echo "$PS1"
        exit 0
fi
#--- Get host name if specified, but strip off any domain name suffixes.
if [ "$SHOWHOST" != "0" ];then
        SHOWHOST=`hostname`
        SHOWHOST=`echo $SHOWHOST |awk 'BEGIN { FS = "." } { printf("%s",$1) }'`
fi
#--- format the shell prompt for the host, shell, and super-user level at hand
if [ "$SHOWUSER" != "0" ] || [ "$SHOWHOST" != "0" ];then
        PS1=$PREFIX; else PS1=
fi
if [ "$THISSH" = "bash" ];then
        if [ "$SHOWUSER" != "0" ];then PS1=$PS1"\u" ; fi
        if [ "$SHOWHOST" != "0" ];then PS1=$PS1"@\h" ; fi
else
        if [ "$SHOWUSER" != "0" ];then PS1=$PS1$LOGNAME; fi
        if [ "$SHOWHOST" != "0" ];then PS1=$PS1"@"$SHOWHOST; fi
fi
if [ "$CANPWD" != "0" ];then
        if [ "$SHOWUSER" != "0" ] || [ "$SHOWHOST" != "0" ];then
                PS1=$PS1" "
        fi
        PS1=$PS1"\${PWD}"
fi
if [ "$SHOWUSER" != "0" ] || [ "$SHOWHOST" != "0" ];then
        PS1=$PS1$SUFFIX
fi
if [ "$THISSH" = "bash" ];then
        PS1=$PS1"\n\\$ "
elif [ "$ISSUPER" != "0" ];then
        PS1=$PS1"# "
else
        PS1=$PS1"$ "
fi
echo "$PS1"
exit 0
(EDITED to add: Cleaned this up a little and added the capability to display the present working directory in the command prompt for Bourne shells (i.e., "sh" shells) under FreeBSD, since I'm not using SCO Openserver anymore, nor, I suspect, is anybody. One of the things I like about bash is the command prompt, and this will give me the same prompt while running sh shells under FreeBSD...)
Code:
# bsdps1 - format PS1 shell prompts for bash, ksh, or sh shells
# 2018-12-19 w jch
#
# --- Usage:  PS1=`bsdps1`;export PS1
#
# --- Show $PWD (print working directory) if shell is capable (bash or ksh).
# --- Show hostname or user name as specified locally by SHOWHOST and SHOWUSER.
# --- Indicate if user is superuser by "$" (user) or "#" (super-user) suffix.
#
SHOWHOST=1 #--- 0=don't show hostname in shell prompt, 1=show it.
SHOWUSER=1 #--- 0=don't show username in shell prompt, 1=show it.
PROMPTLINES=1 #--- 1=1 line prompt, 2=2 line prompt
              #--- NOTE: sh doesn't interpret "\n" and so won't display 2 lines
#
#--- Only interpret bash, ksh, or sh shells. While checking the shell name, also

#--- set CANPWD=1 if shell prompt is capable of displaying the working directory

if [ "`echo $SHELL |grep -c /bash`" != "0" ];then
        THISSH=bash
        CANPWD=1
elif [ "`echo $SHELL |grep -c /ksh`" != "0" ];then
        THISSH=ksh
        CANPWD=1
elif [ "`echo $SHELL |grep -c /sh`" != "0" ];then
        THISSH=sh
        CANPWD=1
else #--- if neither bash, ksh, or sh is the shell, return $PS1 unchanged
        echo "$PS1"
        exit 0
fi
#--- Sniff for AIX, Linux, SCO Openserver, Mac OSX, and FreeBSD systems. Also
#--- set ISSUPER=1 if shell is running as super-user.
ISSUPER=0
if [ -d /usr/lpp/bos ];then
        FLAVOR=aix #--- IBM AIX operating system for RISC system architecture
        PREFIX=\< ; SUFFIX=\>
        if [ "$LOGIN" = "root" ];then ISSUPER=1 ; fi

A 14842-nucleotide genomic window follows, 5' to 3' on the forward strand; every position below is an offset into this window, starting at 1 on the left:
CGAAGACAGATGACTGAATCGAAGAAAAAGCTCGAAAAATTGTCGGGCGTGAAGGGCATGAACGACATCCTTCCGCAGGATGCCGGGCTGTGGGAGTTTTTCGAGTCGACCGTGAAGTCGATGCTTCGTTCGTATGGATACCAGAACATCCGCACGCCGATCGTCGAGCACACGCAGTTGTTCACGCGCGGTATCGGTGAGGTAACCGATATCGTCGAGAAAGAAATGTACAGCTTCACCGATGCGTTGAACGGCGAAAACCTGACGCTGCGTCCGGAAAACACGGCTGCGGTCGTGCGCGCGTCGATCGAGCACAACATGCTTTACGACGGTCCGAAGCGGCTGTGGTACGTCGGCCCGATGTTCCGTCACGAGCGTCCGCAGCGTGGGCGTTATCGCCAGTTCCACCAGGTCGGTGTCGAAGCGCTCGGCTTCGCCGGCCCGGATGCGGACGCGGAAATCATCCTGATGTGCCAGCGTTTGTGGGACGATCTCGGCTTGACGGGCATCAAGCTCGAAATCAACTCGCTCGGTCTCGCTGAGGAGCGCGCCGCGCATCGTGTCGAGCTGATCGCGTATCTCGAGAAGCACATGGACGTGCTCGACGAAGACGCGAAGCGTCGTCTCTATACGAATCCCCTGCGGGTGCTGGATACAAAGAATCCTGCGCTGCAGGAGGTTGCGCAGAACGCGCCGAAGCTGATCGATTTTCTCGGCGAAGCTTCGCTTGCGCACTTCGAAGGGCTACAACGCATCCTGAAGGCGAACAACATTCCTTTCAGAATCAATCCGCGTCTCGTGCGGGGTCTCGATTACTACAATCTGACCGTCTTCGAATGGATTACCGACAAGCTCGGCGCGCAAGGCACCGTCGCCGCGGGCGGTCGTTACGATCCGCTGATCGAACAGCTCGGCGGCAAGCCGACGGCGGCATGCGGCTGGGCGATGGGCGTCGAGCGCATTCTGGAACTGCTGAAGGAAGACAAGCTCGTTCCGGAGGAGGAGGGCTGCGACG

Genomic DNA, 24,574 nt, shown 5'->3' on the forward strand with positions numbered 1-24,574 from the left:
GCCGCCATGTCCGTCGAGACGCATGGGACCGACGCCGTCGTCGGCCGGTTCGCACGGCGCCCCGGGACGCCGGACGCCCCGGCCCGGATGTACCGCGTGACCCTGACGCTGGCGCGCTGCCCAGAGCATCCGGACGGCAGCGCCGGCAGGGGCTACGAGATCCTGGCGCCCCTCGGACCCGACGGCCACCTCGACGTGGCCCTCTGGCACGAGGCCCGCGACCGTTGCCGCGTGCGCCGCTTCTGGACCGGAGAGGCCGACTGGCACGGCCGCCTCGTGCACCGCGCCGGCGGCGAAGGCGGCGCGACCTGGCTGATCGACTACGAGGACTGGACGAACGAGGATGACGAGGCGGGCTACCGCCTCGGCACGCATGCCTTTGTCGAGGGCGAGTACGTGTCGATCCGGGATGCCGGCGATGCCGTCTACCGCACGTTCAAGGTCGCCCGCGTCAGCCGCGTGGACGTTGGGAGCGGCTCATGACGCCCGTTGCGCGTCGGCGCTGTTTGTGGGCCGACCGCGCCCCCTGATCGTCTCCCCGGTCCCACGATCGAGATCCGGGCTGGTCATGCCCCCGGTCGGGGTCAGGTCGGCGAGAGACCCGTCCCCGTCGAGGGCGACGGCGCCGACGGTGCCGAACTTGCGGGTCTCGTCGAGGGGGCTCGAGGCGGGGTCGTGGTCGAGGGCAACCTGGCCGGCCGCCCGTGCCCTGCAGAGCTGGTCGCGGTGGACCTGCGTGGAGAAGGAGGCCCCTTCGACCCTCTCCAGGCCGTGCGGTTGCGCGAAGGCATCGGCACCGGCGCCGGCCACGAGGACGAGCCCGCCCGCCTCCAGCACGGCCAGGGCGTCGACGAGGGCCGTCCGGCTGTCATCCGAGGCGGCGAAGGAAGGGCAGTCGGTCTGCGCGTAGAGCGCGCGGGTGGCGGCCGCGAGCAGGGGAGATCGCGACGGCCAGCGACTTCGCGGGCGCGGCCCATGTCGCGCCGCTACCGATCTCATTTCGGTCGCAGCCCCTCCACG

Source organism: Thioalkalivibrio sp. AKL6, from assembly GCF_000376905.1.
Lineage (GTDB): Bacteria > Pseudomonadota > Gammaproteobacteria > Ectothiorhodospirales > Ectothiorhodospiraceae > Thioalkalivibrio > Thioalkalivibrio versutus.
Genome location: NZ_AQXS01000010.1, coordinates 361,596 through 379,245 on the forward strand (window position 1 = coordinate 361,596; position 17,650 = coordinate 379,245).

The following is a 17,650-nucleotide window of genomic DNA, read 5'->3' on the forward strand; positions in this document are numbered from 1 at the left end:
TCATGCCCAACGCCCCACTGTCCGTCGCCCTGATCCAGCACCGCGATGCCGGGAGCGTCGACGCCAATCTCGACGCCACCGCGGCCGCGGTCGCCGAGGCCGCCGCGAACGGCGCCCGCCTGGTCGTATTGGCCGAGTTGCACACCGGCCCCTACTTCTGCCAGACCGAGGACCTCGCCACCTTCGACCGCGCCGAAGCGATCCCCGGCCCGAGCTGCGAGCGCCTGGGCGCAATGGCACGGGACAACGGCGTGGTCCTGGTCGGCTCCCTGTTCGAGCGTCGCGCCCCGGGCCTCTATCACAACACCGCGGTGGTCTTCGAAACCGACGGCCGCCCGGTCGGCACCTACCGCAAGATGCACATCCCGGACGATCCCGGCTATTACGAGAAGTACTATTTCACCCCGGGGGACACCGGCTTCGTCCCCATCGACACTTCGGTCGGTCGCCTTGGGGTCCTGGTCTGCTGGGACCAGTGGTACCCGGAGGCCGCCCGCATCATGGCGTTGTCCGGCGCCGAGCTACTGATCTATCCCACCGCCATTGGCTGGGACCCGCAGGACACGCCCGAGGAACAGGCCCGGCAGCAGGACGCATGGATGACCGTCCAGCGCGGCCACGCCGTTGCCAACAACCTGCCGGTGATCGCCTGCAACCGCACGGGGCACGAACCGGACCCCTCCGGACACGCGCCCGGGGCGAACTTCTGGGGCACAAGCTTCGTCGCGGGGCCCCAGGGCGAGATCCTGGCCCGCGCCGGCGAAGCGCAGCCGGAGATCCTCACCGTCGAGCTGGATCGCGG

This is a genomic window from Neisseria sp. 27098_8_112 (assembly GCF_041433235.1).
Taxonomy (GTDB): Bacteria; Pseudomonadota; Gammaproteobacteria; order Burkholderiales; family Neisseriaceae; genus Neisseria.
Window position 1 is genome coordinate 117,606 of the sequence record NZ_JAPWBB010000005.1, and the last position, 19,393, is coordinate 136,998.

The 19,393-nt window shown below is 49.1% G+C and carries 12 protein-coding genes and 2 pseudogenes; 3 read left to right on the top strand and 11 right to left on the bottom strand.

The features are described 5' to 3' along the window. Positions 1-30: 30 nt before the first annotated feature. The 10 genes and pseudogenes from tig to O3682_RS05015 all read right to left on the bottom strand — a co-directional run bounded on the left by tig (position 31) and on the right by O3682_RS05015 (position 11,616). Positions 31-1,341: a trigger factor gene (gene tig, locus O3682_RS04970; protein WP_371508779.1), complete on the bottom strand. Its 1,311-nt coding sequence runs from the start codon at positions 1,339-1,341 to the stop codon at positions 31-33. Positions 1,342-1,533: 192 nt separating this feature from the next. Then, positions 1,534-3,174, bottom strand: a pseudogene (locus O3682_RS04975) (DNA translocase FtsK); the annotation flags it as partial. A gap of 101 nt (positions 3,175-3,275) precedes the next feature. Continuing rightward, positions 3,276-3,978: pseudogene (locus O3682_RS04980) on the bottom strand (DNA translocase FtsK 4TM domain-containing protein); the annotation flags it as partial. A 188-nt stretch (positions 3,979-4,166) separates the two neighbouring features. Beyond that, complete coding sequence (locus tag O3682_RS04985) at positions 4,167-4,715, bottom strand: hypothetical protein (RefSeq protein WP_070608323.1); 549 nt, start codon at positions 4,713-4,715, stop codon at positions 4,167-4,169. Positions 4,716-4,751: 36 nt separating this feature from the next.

elif [ "`which freebsd-version`" != "" ];then
        FLAVOR=freebsd
        PREFIX=\( ; SUFFIX=\)
        if [ "$HOME" = "/root" ];then ISSUPER=1 ; fi
elif [ "`ls /boot/vmlin* |grep vmlinuz 2>/dev/null`" != "" ];then
        FLAVOR=linux #--- presumably Red Hat Linux 6.2 or newer ---#
        PREFIX=\[ ; SUFFIX=\]
        if [ "$HOME" = "/root" ];then ISSUPER=1 ; fi
elif [ -d /var/opt/K/SCO ];then
        FLAVOR=sco #--- presumably SCO Unix OpenServer 5 or better ---#
        PREFIX=\( ; SUFFIX=\)
        if [ "`env |grep '_=' |grep -c su`" = "1" ];then ISSUPER=1 ; fi
        if [ "$PS1" = "# " ]||[ "$LOGNAME" = "root" ];then ISSUPER=1 ; fi
elif [ -f /mach_kernel ];then
        FLAVOR=mac #--- presumably Apple Mac OS X or higher ---#
        PREFIX=\{ ; SUFFIX=\}
        if [ "$HOME" = "/var/root" ];then ISSUPER=1; fi
else #--- if none of the above systems, return $PS1 unchanged & exit normally
        echo "$PS1"
        exit 0
fi
#--- Get host name if specified, but strip off any domain name suffixes.
if [ "$SHOWHOST" != "0" ];then
        SHOWHOST=`hostname`
        SHOWHOST=`echo $SHOWHOST |awk 'BEGIN { FS = "." } { printf("%s",$1) }'`
fi
#--- format the shell prompt for the host, shell, and super-user level at hand
if [ "$SHOWUSER" != "0" ] || [ "$SHOWHOST" != "0" ];then
        PS1=$PREFIX; else PS1=
fi
if [ "$THISSH" = "bash" ];then
        if [ "$SHOWUSER" != "0" ];then PS1=$PS1"\u" ; fi
        if [ "$SHOWHOST" != "0" ];then PS1=$PS1"@\h" ; fi
else
        if [ "$SHOWUSER" != "0" ];then PS1=$PS1$LOGNAME; fi
        if [ "$SHOWHOST" != "0" ];then PS1=$PS1"@"$SHOWHOST; fi
fi
if [ "$CANPWD" != "0" ];then
        if [ "$SHOWUSER" != "0" ]||[ "$SHOWHOST" != "0" ];then
                PS1=$PS1" "
        fi
        if [ "$THISSH" = "sh" ];then
                PS1=$PS1"\w"
        else
                PS1=$PS1"\${PWD}"
        fi
fi
if [ "$SHOWUSER" != "0" ] || [ "$SHOWHOST" != "0" ];then
        PS1=$PS1$SUFFIX
fi
if [ $PROMPTLINES -eq 2 ];then PS1=$PS1"\n"; fi

if [ "$ISSUPER" != "0" ];then
        PS1=$PS1"# "
else
        PS1=$PS1"$ "
fi
echo "$PS1"
exit 0
 
Last edited:

Vull

Active Member

Reaction score: 53
Messages: 141

Self-extracting installer script: